FIF: Dr. Elizabeth Loentz on “The Meaning of Yiddish in Jewish Identity”


We are pleased to invite Dr. Elizabeth Loentz from the University of Illinois at Chicago to speak on “The Meaning of Yiddish in Jewish Identity.”

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Tuesday, March 22, 2016
11:30am- 1:00pm
Lunch will be served

Niagara Foundation-Chicago office
205 North Michigan Avenue, Suite 4240
Chicago, IL, US, 60601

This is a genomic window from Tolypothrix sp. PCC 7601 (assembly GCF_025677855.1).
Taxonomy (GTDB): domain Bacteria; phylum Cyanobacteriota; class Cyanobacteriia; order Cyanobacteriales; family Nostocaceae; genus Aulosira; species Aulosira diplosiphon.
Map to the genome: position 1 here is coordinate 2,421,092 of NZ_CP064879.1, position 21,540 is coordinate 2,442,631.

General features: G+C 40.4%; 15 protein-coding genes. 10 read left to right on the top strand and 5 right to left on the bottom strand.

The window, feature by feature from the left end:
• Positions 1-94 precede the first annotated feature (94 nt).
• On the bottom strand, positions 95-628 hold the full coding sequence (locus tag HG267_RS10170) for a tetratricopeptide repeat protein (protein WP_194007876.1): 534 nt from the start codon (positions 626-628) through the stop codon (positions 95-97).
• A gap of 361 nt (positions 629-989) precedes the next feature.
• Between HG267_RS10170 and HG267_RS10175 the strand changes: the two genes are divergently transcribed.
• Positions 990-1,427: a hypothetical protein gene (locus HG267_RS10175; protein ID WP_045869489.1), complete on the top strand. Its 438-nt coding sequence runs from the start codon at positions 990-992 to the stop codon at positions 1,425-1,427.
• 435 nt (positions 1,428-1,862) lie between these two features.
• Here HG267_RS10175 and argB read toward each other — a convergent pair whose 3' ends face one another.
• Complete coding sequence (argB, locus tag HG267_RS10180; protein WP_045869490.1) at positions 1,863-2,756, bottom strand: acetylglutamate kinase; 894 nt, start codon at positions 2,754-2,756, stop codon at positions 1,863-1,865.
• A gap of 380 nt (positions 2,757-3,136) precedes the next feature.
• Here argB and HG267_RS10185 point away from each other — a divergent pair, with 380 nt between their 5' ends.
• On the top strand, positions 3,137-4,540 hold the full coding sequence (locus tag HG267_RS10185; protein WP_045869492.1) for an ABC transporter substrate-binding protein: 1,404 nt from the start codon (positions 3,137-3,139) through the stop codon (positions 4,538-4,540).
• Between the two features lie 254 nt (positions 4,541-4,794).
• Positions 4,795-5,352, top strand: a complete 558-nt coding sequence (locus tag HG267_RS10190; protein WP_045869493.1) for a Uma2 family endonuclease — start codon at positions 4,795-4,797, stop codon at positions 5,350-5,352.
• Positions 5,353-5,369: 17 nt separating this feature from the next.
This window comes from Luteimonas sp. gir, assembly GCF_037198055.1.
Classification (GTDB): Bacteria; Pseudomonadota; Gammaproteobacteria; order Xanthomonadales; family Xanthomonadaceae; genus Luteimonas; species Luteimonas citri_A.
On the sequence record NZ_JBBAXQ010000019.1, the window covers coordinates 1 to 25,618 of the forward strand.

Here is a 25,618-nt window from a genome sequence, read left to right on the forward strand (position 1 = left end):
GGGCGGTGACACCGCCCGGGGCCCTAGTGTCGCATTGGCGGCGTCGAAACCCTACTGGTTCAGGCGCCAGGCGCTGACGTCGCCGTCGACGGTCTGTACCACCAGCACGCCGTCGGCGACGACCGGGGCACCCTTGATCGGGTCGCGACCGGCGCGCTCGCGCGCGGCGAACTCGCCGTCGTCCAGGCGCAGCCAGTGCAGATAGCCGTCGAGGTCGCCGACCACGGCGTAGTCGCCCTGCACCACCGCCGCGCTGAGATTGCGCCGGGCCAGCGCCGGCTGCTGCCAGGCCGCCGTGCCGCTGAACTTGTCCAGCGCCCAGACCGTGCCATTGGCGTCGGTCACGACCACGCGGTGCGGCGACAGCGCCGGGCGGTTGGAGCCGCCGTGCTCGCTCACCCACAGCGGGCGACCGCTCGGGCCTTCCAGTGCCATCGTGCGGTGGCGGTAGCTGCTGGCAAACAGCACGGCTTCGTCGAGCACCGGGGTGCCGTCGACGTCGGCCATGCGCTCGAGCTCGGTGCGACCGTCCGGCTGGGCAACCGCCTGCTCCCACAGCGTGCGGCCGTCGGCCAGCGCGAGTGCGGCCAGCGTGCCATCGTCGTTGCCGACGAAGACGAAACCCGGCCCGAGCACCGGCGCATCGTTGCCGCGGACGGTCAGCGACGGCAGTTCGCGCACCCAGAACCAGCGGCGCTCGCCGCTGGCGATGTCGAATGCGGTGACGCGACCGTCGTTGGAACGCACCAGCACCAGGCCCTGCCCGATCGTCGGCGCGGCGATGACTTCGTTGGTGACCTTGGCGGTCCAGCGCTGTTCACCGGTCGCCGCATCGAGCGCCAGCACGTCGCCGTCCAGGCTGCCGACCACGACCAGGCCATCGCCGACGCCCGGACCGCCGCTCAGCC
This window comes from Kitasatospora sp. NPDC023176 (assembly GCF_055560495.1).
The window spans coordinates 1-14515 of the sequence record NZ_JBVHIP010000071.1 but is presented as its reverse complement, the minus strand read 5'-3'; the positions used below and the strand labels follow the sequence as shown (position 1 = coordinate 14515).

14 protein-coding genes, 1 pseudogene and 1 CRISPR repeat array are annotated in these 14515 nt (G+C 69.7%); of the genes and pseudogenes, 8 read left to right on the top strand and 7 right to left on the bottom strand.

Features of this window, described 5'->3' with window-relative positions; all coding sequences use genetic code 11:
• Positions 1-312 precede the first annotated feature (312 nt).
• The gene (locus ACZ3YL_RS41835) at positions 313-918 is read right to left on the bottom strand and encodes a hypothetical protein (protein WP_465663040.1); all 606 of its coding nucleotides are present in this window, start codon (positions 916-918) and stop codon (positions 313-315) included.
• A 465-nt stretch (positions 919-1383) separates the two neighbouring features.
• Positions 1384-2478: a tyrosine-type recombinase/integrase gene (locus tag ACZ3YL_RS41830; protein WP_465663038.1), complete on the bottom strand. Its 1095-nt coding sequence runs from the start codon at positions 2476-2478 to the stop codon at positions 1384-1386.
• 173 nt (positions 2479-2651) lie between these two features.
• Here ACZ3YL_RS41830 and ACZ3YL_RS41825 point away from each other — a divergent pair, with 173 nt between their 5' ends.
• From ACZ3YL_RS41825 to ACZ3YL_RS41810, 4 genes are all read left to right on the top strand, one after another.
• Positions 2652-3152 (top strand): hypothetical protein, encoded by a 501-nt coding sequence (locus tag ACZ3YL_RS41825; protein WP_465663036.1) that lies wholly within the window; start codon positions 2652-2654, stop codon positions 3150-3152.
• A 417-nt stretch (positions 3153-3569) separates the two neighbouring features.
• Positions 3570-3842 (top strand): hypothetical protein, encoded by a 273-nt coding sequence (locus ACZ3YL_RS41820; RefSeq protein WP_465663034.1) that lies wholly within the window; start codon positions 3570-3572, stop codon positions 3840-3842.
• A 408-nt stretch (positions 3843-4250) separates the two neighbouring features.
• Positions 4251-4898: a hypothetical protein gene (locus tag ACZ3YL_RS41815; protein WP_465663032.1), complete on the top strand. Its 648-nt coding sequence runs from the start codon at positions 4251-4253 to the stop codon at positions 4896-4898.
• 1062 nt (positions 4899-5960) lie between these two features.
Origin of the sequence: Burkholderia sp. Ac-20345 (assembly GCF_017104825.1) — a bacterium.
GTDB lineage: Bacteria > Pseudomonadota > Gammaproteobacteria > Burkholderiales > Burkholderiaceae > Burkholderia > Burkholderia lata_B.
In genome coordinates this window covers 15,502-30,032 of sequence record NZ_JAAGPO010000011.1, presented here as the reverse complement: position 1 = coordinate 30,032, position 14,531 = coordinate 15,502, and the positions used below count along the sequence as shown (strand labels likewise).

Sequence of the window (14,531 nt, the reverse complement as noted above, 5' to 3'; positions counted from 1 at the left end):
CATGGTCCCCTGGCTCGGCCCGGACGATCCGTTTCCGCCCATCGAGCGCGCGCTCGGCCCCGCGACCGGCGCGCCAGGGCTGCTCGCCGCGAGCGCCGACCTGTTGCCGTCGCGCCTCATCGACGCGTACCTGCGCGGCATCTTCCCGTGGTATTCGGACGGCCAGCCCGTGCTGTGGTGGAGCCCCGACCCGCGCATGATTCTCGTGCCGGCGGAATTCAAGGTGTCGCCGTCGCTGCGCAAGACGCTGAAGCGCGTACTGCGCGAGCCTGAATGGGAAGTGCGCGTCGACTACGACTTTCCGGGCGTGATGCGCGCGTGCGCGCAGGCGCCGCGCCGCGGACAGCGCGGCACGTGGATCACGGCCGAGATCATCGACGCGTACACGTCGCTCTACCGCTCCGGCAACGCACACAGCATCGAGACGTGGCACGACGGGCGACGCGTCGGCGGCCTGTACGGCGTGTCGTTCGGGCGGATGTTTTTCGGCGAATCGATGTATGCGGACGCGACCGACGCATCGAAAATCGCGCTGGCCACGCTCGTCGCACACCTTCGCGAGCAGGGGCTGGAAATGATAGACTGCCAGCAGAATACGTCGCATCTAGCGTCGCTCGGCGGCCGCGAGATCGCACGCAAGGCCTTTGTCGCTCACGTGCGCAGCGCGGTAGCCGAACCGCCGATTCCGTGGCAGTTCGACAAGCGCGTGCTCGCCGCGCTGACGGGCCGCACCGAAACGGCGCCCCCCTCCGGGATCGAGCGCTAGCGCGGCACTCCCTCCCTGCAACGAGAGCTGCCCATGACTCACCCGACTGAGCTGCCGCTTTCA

Elizabeth Loentz is Associate Professor and Head of the Department of Studies of Germanic Studies at the University of Illinois at Chicago. Her research focuses on German-Jewish Studies, Yiddish in Central Europe, transnational and migrant literature, and women writers. She is the author of Let Me Continue to Speak the Truth: Bertha Pappenheim as Author and Activist (Hebrew Union College Press). Better known as Freud and Breuer’s case study of hysteria “Anna O,” Pappenheim later founded the German-Jewish women’s movement and was a social worker and activist engaged in the anti-trafficking movement, work with unwed mothers and at-risk girls, and aid for Eastern European Jewish refugees and immigrants. Prior to her doctoral studies (during Germany’s first ‘refugee crisis’ in the early 1990s), she taught German to unaccompanied refugee minors at Haus Chevalier, a Clearing-House for unaccompanied refugee minors in Hallbergmoos, Germany. Loentz is currently writing a second book on “The Meaning of Yiddish in 20th Century Germany.” She studied Germanic Languages and Literatures at the University of Pennsylvania (BA/MA) and the Ohio State University (Ph.D.).

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